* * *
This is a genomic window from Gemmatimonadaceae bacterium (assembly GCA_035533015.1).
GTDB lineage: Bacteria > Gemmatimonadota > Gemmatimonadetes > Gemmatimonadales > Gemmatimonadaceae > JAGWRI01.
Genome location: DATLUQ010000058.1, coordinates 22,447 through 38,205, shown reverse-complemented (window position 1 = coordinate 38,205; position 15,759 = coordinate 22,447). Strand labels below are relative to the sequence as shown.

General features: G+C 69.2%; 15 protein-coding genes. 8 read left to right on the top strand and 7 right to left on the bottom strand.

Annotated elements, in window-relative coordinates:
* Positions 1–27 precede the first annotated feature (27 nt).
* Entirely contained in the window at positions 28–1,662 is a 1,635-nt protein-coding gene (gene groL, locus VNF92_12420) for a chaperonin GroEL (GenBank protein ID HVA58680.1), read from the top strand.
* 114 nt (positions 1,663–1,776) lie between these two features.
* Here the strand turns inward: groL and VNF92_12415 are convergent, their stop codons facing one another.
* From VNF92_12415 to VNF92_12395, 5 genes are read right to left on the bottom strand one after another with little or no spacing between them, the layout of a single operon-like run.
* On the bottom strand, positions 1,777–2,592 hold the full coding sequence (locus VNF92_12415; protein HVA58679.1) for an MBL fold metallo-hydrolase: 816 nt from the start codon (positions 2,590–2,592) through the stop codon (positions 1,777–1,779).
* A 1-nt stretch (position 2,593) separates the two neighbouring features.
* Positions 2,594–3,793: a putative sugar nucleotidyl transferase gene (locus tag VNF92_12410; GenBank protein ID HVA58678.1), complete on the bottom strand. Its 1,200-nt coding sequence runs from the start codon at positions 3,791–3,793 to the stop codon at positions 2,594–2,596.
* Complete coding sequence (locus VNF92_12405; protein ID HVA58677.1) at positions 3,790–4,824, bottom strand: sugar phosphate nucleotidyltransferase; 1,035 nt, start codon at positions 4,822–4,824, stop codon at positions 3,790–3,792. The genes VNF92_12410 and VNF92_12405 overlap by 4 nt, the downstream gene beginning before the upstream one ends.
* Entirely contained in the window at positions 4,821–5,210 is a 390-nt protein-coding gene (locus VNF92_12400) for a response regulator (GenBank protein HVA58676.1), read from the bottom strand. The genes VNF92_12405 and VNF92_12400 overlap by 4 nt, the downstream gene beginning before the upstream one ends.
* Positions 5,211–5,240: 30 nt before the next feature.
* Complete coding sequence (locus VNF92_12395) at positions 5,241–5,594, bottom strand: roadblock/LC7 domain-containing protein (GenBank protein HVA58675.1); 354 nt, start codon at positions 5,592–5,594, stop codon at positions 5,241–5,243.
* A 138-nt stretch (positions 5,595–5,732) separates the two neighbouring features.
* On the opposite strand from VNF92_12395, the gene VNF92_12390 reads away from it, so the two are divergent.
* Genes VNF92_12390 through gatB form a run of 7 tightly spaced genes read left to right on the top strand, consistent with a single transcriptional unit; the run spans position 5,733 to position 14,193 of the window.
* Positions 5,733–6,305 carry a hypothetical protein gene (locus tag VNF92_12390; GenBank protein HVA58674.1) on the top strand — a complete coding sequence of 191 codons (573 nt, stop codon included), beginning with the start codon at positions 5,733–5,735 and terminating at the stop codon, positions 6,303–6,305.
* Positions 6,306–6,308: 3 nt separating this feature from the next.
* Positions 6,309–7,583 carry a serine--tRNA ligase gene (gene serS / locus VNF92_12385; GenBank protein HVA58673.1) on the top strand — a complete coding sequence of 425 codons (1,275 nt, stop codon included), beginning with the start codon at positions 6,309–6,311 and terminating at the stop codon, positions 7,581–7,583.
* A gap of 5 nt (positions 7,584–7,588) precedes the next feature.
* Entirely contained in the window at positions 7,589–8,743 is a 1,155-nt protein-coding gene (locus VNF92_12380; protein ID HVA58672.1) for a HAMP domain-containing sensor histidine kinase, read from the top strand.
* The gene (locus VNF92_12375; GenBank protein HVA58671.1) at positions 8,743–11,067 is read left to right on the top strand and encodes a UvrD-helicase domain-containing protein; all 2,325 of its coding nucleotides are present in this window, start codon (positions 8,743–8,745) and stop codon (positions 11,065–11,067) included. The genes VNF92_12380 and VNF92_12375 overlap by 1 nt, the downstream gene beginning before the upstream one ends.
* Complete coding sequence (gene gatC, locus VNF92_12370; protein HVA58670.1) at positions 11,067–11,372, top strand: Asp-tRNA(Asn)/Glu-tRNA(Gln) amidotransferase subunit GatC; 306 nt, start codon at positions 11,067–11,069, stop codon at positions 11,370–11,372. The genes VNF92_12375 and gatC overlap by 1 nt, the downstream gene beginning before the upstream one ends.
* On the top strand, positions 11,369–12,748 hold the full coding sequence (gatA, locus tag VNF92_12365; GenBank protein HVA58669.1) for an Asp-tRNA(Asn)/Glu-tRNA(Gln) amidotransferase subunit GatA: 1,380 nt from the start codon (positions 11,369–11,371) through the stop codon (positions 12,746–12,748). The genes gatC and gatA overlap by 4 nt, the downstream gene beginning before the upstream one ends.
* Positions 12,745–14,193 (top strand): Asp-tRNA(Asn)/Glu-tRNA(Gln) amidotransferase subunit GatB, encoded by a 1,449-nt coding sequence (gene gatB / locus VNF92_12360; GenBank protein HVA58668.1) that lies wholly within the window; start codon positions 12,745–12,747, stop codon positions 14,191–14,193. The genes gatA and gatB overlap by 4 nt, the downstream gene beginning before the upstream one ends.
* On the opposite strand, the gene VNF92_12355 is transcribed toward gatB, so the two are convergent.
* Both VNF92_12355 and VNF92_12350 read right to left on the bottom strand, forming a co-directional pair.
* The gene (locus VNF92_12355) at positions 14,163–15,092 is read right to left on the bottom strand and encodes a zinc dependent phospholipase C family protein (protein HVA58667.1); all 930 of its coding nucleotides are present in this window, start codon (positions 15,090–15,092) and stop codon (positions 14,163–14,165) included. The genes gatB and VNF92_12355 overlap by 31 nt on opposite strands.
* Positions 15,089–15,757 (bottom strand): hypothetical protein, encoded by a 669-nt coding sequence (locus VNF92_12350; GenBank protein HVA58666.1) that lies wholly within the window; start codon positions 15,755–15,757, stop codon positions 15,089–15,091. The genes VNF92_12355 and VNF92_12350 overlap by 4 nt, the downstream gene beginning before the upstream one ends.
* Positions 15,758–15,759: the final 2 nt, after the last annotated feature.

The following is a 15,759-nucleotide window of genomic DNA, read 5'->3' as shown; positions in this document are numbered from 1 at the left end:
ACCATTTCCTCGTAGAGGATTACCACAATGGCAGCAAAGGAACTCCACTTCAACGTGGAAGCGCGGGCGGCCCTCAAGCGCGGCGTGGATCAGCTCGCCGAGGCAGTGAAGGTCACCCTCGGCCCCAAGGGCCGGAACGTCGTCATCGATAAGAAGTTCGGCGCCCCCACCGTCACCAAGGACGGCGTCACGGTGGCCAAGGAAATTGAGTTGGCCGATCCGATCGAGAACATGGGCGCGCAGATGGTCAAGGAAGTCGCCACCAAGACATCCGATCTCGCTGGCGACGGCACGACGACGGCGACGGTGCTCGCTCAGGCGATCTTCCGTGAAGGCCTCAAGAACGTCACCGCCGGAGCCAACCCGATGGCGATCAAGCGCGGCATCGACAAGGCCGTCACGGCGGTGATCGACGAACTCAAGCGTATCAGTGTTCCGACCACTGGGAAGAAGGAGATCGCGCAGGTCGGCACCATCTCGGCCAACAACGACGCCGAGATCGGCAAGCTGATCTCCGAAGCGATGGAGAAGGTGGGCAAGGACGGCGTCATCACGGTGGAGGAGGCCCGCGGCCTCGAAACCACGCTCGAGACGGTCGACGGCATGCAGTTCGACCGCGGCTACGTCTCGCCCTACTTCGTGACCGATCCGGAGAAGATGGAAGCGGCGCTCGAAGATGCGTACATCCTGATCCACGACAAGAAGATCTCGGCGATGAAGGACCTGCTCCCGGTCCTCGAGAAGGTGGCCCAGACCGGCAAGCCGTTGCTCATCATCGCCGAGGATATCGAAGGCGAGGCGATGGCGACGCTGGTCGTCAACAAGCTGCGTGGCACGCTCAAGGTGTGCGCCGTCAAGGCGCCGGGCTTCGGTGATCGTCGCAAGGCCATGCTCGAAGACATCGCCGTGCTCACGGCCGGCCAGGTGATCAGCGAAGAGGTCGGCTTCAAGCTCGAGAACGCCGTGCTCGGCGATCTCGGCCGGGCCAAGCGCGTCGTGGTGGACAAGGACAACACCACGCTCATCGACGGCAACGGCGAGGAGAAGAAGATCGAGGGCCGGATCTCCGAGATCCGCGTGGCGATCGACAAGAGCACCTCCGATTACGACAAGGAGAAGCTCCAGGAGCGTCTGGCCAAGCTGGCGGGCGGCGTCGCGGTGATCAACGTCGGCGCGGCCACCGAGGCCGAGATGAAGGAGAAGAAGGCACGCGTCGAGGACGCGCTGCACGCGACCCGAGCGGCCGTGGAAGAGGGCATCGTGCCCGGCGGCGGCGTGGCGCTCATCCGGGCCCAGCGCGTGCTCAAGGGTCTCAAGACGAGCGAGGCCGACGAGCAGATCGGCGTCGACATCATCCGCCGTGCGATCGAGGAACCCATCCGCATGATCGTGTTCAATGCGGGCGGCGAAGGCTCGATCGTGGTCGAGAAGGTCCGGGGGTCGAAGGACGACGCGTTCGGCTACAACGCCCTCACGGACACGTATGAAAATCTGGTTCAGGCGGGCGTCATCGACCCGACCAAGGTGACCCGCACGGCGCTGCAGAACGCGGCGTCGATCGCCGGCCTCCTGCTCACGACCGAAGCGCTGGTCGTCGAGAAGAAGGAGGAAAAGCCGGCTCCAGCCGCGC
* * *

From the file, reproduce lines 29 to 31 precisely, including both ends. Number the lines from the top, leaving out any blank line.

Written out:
* Positions 12,745–14,193 (top strand): Asp-tRNA(Asn)/Glu-tRNA(Gln) amidotransferase subunit GatB, encoded by a 1,449-nt coding sequence (gene gatB / locus VNF92_12360; GenBank protein HVA58668.1) that lies wholly within the window; start codon positions 12,745–12,747, stop codon positions 14,191–14,193. The genes gatA and gatB overlap by 4 nt, the downstream gene beginning before the upstream one ends.
* On the opposite strand, the gene VNF92_12355 is transcribed toward gatB, so the two are convergent.
* Both VNF92_12355 and VNF92_12350 read right to left on the bottom strand, forming a co-directional pair.